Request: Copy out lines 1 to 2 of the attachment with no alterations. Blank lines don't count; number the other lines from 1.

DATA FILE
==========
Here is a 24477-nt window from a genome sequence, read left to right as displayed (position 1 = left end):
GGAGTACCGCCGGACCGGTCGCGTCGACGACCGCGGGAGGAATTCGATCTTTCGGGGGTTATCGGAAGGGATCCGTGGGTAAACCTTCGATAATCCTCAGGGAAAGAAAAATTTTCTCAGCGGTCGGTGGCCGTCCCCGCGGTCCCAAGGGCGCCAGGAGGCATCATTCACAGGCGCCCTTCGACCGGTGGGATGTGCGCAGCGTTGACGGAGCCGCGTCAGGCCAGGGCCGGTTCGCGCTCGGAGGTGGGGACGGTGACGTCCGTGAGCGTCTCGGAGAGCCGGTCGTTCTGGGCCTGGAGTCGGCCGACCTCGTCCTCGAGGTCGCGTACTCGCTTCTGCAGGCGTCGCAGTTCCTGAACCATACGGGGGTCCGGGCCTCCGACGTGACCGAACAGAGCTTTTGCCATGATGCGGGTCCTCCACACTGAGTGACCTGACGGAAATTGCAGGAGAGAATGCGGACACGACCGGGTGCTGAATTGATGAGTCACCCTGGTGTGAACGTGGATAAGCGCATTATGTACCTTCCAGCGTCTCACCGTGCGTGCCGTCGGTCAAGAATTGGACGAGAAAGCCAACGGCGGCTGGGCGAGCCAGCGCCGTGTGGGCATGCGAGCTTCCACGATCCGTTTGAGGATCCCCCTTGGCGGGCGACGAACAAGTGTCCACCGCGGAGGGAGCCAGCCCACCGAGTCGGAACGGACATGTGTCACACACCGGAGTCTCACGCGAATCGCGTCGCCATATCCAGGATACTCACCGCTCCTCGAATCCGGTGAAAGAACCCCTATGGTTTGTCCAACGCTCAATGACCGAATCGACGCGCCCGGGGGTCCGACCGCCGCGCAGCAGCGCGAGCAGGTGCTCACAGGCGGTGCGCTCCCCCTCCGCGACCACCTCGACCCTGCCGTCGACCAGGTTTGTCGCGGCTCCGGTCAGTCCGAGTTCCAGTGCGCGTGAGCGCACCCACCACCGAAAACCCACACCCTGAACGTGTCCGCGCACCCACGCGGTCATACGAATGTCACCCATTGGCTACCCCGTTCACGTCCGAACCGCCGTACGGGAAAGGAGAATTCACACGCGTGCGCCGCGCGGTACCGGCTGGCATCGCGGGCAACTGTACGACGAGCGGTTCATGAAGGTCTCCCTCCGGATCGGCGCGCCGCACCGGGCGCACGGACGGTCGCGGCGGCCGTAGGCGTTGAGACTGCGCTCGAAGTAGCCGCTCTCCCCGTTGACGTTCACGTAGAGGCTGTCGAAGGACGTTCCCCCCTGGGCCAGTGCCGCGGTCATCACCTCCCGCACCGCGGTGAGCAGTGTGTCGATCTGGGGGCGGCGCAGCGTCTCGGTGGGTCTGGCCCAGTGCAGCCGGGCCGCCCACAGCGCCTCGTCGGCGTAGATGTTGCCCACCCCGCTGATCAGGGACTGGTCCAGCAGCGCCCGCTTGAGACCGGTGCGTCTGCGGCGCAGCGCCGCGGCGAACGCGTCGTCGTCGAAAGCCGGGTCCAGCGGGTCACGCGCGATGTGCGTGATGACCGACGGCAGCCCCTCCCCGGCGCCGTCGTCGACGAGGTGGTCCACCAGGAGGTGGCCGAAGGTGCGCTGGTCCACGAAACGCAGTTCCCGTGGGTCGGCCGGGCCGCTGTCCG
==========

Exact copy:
Here is a 24477-nt window from a genome sequence, read left to right as displayed (position 1 = left end):
GGAGTACCGCCGGACCGGTCGCGTCGACGACCGCGGGAGGAATTCGATCTTTCGGGGGTTATCGGAAGGGATCCGTGGGTAAACCTTCGATAATCCTCAGGGAAAGAAAAATTTTCTCAGCGGTCGGTGGCCGTCCCCGCGGTCCCAAGGGCGCCAGGAGGCATCATTCACAGGCGCCCTTCGACCGGTGGGATGTGCGCAGCGTTGACGGAGCCGCGTCAGGCCAGGGCCGGTTCGCGCTCGGAGGTGGGGACGGTGACGTCCGTGAGCGTCTCGGAGAGCCGGTCGTTCTGGGCCTGGAGTCGGCCGACCTCGTCCTCGAGGTCGCGTACTCGCTTCTGCAGGCGTCGCAGTTCCTGAACCATACGGGGGTCCGGGCCTCCGACGTGACCGAACAGAGCTTTTGCCATGATGCGGGTCCTCCACACTGAGTGACCTGACGGAAATTGCAGGAGAGAATGCGGACACGACCGGGTGCTGAATTGATGAGTCACCCTGGTGTGAACGTGGATAAGCGCATTATGTACCTTCCAGCGTCTCACCGTGCGTGCCGTCGGTCAAGAATTGGACGAGAAAGCCAACGGCGGCTGGGCGAGCCAGCGCCGTGTGGGCATGCGAGCTTCCACGATCCGTTTGAGGATCCCCCTTGGCGGGCGACGAACAAGTGTCCACCGCGGAGGGAGCCAGCCCACCGAGTCGGAACGGACATGTGTCACACACCGGAGTCTCACGCGAATCGCGTCGCCATATCCAGGATACTCACCGCTCCTCGAATCCGGTGAAAGAACCCCTATGGTTTGTCCAACGCTCAATGACCGAATCGACGCGCCCGGGGGTCCGACCGCCGCGCAGCAGCGCGAGCAGGTGCTCACAGGCGGTGCGCTCCCCCTCCGCGACCACCTCGACCCTGCCGTCGACCAGGTTTGTCGCGGCTCCGGTCAGTCCGAGTTCCAGTGCGCGTGAGCGCACCCACCACCGAAAACCCACACCCTGAACGTGTCCGCGCACCCACGCGGTCATACGAATGTCACCCATTGGCTACCCCGTTCACGTCCGAACCGCCGTACGGGAAAGGAGAATTCACACGCGTGCGCCGCGCGGTACCGGCTGGCATCGCGGGCAACTGTACGACGAGCGGTTCATGAAGGTCTCCCTCCGGATCGGCGCGCCGCACCGGGCGCACGGACGGTCGCGGCGGCCGTAGGCGTTGAGACTGCGCTCGAAGTAGCCGCTCTCCCCGTTGACGTTCACGTAGAGGCTGTCGAAGGACGTTCCCCCCTGGGCCAGTGCCGCGGTCATCACCTCCCGCACCGCGGTGAGCAGTGTGTCGATCTGGGGGCGGCGCAGCGTCTCGGTGGGTCTGGCCCAGTGCAGCCGGGCCGCCCACAGCGCCTCGTCGGCGTAGATGTTGCCCACCCCGCTGATCAGGGACTGGTCCAGCAGCGCCCGCTTGAGACCGGTGCGTCTGCGGCGCAGCGCCGCGGCGAACGCGTCGTCGTCGAAAGCCGGGTCCAGCGGGTCACGCGCGATGTGCGTGATGACCGACGGCAGCCCCTCCCCGGCGCCGTCGTCGACGAGGTGGTCCACCAGGAGGTGGCCGAAGGTGCGCTGGTCCACGAAACGCAGTTCCCGTGGGTCGGCCGGGCCGCTGTCCG